World Heritage Centre World Heritage Centre - Committee Decisions 90 en Copyright 2023 UNESCO, World Heritage Centre Thu, 21 Sep 2023 19:16:38 EST UNESCO, World Heritage Centre - Decisions 41 COM 8B.3 W-Arly-Pendjari Complex (Benin, Burkina Faso, Niger) The World Heritage Committee,

  1. Having examined Documents WHC/17/41.COM/8B and WHC/17/41.COM/INF.8B2,
  2. Approves the extension of the W National Park of Niger, Niger, to become the W-Arly-Pendjari Complex, Benin, Burkina Faso, Niger, on the World Heritage List on the basis of criteria (ix) and (x);
  3. Adopts the following Statement of Outstanding Universal Value:

    Brief synthesis

    The W-Arly-Pendjari Complex is a transnational property shared between the Republic of Niger, Burkina Faso and the Republic of Benin in West Africa. Located in the transition zone between the savannas of the Sudanese region and the forested Guinean region, the W-Arly-Pendjari Complex lies at the heart of the most extensive protected area block in the West African Woodlands/Savanna Biogeographical Province and includes the largest and most important continuum of terrestrial, semi-aquatic and aquatic ecosystems in the West African savanna belt. The property encompasses 1,714,831 ha and is a contiguous mosaic of nine protected areas. It includes the trinational complex of W Regional Park (shared between Benin, Burkina Faso and Niger), Arly National Park (Burkina Faso), Pendjari National Park (Benin) and the hunting zones of Koakrana and Kourtiagou (Burkina Faso) and Konkombri and Mékrou (Benin).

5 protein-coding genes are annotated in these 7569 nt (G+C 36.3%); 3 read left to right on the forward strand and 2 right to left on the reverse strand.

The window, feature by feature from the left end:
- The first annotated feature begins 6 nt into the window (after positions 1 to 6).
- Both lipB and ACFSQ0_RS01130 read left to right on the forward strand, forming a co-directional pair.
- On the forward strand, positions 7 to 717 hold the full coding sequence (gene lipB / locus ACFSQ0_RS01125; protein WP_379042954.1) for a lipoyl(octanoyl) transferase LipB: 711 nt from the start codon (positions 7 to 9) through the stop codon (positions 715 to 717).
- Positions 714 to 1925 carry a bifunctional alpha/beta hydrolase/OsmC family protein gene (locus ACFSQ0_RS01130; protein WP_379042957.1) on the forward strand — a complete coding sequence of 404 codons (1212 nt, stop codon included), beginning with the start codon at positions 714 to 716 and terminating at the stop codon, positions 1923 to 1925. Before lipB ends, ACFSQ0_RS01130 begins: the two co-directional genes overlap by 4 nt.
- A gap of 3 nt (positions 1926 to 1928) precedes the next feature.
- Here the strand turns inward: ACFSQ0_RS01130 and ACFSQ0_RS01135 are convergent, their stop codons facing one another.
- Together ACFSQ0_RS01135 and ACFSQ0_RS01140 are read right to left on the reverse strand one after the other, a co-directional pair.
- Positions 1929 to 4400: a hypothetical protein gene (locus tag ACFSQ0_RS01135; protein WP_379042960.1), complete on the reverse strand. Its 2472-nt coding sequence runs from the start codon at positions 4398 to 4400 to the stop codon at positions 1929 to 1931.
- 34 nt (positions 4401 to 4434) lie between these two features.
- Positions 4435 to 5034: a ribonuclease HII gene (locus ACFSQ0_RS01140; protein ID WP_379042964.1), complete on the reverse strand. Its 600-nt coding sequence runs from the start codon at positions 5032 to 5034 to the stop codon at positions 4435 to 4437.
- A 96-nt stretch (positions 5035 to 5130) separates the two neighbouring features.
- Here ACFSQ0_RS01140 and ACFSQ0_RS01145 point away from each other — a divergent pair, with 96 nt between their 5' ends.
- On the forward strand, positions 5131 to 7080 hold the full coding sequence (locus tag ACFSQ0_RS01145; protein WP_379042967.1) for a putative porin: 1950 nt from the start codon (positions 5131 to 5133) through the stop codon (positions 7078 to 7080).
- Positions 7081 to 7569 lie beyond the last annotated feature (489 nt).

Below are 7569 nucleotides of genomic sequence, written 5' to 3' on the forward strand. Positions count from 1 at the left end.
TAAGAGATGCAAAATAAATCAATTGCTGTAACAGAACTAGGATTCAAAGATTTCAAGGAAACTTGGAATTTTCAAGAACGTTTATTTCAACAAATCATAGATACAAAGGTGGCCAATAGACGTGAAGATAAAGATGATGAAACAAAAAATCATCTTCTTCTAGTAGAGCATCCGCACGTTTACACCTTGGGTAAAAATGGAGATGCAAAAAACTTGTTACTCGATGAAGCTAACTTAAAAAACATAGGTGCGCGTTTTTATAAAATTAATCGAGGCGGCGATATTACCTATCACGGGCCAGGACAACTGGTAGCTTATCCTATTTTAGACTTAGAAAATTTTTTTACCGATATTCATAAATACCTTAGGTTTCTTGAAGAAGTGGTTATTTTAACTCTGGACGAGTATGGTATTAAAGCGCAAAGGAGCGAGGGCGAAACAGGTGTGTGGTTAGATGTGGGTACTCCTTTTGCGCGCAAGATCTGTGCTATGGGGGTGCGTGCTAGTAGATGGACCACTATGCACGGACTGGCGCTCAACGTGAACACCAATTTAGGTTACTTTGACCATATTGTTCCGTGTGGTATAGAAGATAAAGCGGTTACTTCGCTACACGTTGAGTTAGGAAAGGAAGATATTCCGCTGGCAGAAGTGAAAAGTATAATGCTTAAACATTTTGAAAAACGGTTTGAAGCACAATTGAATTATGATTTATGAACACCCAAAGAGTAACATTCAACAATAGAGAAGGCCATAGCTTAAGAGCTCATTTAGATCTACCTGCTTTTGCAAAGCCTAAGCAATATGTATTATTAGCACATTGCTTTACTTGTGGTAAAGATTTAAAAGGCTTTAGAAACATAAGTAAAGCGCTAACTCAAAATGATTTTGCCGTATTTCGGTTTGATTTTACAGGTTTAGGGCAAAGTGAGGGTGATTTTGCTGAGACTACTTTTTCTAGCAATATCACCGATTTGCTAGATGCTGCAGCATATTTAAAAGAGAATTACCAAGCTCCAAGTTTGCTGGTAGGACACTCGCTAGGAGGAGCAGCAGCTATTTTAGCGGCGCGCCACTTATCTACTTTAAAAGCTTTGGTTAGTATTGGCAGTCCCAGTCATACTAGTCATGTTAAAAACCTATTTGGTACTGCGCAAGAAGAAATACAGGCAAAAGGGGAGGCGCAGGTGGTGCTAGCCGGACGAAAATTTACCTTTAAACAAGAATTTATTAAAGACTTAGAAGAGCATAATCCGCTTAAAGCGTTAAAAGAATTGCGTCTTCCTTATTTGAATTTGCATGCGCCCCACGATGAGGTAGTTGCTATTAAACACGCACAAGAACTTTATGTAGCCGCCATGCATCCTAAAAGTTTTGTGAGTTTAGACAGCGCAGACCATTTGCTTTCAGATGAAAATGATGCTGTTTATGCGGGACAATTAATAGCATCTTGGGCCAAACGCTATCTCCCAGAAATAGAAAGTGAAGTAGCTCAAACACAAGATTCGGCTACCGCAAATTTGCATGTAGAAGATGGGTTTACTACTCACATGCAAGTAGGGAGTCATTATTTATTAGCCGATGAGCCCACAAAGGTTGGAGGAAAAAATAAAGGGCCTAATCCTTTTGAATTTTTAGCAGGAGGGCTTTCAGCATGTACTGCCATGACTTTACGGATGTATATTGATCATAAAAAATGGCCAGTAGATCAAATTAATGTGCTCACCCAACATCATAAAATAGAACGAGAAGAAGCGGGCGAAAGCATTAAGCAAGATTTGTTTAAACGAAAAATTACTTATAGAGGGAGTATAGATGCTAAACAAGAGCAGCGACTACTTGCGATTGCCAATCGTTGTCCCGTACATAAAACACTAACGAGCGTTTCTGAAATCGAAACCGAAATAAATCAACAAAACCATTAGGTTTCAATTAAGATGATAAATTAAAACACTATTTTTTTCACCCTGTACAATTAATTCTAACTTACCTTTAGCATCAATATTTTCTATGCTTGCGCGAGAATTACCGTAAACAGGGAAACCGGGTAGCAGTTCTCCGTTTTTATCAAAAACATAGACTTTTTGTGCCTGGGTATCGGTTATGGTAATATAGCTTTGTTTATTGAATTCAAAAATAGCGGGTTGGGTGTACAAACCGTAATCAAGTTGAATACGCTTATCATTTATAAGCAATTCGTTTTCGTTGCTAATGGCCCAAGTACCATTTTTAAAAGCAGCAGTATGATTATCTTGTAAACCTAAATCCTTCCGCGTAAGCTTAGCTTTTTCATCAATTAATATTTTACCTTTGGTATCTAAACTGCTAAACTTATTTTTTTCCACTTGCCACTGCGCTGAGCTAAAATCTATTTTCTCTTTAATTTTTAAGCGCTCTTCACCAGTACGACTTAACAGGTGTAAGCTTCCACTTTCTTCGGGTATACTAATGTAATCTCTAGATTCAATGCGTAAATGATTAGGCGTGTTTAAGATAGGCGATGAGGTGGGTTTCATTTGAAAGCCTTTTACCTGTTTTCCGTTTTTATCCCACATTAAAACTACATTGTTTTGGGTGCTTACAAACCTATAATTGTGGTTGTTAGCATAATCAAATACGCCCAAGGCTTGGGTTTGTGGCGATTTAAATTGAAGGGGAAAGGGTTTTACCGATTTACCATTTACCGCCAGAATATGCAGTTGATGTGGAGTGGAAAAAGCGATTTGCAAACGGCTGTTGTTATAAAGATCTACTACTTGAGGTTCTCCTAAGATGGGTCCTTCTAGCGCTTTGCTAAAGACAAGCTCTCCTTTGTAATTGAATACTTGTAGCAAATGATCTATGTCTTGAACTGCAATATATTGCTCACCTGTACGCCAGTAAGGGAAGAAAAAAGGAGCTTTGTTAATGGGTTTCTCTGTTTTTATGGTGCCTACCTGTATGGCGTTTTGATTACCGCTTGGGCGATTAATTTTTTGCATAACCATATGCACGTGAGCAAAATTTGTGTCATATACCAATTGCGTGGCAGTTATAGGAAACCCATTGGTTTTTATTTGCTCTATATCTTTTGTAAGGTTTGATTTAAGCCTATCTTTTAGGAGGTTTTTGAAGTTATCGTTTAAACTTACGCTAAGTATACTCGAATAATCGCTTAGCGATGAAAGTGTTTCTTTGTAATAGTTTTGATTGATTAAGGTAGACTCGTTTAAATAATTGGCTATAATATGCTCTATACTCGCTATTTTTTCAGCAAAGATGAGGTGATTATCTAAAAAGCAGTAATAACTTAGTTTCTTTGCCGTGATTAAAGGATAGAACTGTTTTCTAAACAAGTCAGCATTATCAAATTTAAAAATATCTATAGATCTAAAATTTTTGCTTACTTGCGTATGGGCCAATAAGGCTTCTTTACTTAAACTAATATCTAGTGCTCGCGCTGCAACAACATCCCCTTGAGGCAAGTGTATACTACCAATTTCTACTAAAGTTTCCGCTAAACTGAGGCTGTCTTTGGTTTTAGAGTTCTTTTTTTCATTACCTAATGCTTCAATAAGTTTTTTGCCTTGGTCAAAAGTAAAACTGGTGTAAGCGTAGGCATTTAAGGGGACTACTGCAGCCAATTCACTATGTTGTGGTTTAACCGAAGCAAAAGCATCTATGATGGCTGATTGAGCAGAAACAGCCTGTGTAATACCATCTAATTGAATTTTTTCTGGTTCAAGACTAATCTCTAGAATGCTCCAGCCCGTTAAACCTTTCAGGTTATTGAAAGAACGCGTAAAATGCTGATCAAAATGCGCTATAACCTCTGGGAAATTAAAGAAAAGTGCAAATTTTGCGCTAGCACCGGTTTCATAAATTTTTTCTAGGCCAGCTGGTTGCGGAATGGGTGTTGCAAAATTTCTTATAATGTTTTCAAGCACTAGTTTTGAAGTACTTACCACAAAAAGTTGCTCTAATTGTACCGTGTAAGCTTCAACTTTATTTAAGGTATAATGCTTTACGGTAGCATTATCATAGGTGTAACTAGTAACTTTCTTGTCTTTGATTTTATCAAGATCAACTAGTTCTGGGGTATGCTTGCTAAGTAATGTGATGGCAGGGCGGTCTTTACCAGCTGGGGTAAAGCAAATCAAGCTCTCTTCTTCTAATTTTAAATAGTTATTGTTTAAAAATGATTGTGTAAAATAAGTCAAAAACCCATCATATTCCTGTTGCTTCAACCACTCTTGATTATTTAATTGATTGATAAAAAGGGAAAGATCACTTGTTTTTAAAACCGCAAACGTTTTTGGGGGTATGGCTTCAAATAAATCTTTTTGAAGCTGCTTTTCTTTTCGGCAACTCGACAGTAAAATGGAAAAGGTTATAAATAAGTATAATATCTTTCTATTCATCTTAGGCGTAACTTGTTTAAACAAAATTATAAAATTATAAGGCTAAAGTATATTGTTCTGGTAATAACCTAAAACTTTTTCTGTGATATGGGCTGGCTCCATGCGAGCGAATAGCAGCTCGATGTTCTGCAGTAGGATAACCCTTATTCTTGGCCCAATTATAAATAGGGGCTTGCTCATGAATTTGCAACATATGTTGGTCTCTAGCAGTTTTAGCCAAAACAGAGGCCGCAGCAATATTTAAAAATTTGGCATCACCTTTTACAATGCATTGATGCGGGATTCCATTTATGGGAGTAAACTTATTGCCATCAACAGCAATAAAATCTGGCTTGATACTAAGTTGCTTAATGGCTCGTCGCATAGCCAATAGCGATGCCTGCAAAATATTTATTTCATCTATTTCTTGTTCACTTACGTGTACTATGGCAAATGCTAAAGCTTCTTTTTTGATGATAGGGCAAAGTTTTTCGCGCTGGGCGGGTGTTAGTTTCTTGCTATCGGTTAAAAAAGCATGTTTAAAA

Criterion (ix): Stretching across three countries, W-Arly-Pendjari Complex is the largest and most important continuum of terrestrial, semi-aquatic and aquatic ecosystems in the West African savanna belt. Situated within the Volta River basin it comprises a dynamic system, where the ebb and flow of water with alternating wet and dry seasons creates a rich variety of plant communities and associated fauna. The Complex is a major expanse of intact Sudano-Sahelian savanna, with numerous and diverse types of vegetation such as grassland, shrub, wooded savannah, open forests and extensive gallery and riparian forests as well as the rare semi-deciduous forest of Bondjagou within Pendjari National Park. The long-term effects of fire linked to human occupation, perhaps dating back some 50,000 years, have shaped the vegetation of the property, and the continued traditional use of fire maintains the diversity of vegetation types, which in turn provide habitat for the property’s characteristic wildlife.